will sometime see the light of day, by my fellow
graphomaniac and comrade. I'd also like to congratulate him
for making it out of Belarus in one piece after serving a
stint in a lovely barren cell this October. We'd like to
thank all the comrades who bombarded the Belarussian
government with telegrams and phone calls. It worked.
Second, we are planning some interesting things for the
summer and invite foreign guests. Actually, since we invite
you, we feel obliged that these things be interesting, so,
unfortunately, we haven't made any definite decisions yet as
to whether to drag people to a collective farm, or Bakunin's
house or to a nuclear reactor, but if you want to visit
Russia, we can guarantee you neon green wheatgrass drink and
lots of drunken songs in languages that you don't
understand. And last, but not least, please copy and
distribute this bulletin as you see fit. Absolutely no
copyright. As a matter of fact, I should mention that all
opinions in this bulletin are the opinions of Com. Akai,
unless otherwise stated and that, in the spirit of the ANC
(absolutely no copyright) I have comandeered the publication
of this rag from Com. Tsovma, who may ultimately protest
that I've stolen his idea for the name, but he's stolen lots
of ideas from me, so no matter.

News and Views comes out sporadically, and if you would like
to receive the next issue, please make an effort to bribe or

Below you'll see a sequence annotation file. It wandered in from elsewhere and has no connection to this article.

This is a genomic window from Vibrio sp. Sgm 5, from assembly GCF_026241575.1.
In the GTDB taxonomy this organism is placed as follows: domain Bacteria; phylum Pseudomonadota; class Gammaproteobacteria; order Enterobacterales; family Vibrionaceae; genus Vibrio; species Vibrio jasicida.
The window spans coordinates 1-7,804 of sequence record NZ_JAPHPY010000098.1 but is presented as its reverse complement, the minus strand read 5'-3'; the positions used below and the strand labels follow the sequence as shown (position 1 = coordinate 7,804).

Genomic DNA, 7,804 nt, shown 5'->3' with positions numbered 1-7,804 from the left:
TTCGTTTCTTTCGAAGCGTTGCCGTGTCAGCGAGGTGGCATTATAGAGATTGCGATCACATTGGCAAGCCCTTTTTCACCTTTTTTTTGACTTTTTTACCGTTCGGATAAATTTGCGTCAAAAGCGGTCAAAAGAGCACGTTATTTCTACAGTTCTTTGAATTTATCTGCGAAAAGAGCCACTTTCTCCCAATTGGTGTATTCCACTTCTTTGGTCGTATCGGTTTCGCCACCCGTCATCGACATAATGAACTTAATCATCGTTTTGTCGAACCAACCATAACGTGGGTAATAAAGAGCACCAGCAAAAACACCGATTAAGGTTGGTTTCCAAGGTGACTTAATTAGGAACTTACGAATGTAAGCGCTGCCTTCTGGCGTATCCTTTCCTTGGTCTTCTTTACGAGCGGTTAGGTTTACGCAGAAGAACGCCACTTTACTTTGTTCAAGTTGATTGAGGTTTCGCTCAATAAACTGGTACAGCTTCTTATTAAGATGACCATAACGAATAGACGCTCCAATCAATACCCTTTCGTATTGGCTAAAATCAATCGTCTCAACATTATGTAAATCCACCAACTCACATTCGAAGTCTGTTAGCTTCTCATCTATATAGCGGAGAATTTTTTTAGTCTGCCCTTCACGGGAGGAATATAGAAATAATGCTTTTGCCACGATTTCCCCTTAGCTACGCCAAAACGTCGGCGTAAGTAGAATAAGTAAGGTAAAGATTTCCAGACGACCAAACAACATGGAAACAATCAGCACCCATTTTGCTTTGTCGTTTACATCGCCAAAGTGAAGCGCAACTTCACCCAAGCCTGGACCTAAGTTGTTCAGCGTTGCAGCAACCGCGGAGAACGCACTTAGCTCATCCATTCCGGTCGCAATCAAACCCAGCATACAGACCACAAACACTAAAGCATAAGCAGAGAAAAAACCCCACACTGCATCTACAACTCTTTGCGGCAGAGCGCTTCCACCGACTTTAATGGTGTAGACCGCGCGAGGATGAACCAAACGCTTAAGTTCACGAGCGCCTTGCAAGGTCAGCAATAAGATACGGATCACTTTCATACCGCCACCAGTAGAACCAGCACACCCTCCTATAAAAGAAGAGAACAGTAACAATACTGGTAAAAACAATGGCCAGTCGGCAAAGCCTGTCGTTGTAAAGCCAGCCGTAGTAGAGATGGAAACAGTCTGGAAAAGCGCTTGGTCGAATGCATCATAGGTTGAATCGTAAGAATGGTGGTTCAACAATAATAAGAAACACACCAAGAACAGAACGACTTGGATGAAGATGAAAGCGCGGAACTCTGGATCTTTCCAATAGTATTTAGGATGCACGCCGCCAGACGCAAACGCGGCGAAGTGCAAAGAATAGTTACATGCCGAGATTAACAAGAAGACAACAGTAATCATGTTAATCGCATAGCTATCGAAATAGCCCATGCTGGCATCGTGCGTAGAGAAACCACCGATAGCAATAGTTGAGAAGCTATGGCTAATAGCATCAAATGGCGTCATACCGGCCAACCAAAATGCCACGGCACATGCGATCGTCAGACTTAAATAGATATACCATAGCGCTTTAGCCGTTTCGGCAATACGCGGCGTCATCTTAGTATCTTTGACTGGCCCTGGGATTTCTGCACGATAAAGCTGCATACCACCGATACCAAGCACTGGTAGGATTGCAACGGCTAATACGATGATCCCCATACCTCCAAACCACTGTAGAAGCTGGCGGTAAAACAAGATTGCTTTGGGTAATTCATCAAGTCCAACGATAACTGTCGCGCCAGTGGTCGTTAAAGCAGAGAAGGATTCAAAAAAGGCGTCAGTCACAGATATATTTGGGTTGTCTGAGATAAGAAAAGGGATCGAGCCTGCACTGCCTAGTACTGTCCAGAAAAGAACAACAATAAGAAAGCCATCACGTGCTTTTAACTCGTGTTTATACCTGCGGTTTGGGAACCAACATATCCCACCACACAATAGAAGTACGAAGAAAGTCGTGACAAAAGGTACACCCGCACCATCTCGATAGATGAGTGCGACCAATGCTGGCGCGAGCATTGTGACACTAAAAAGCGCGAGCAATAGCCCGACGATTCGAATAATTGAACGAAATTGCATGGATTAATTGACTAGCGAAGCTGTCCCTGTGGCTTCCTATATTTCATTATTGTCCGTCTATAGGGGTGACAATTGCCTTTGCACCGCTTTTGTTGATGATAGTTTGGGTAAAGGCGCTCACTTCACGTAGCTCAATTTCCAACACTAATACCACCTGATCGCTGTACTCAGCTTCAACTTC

impress the editor. Apologies to those who have requested it
and havent gotten a reply from me - life is chaotic. Send
comments to L.Akai at or P.O. Box 500,
Moscow 107061. Please note that delivery time is up to one
month - each way.-

Why we hate him and risked life and limb to go to Minsk.
Don't make me to all the work! All you have to do is read
the paper to understand why we hate Luka.

Lukashenko is a return of the cult of personality, of lies,
censorship, the party, political hegemony, the absence of
opposition. To watch Luka on TV during his Congress (and it
was impossible to do otherwise as the Russian channels were
cut), was like stepping back into the Soviet Union of the
Brezhnev era. The man wants to be dictator for life, and to
achieve this aim, he's decided to play good Luka and play up
his public image while harassing and arrested opposition,
banning journalists, ignoring the parliament, etc. The CIA
wants to overthrow the guy, but their plot was discovered
and people fled the country. Luka got paranoid about this
and of course understood that the world was watching when
they brutally beat demonstrators last spring, so he needed
to do something, and, as hes pretty smart, decided that he
likes this referendum idea, because he can falsify it but
look like a democrat at the same time. He got into a bit of
a standoff with the parliament, and we got wind of coup
rumours so we decided to help out our comrades in Belarus
and go to Minsk so that they wouldn't have to be stuck with
the BNF (Belarussian National Front). We went in the middle
of October.

Us Moscow adventurists were pleased to find that others had
also organized themselves to help out - namely the
Ukrainians had also formed a brigade, ironically, with the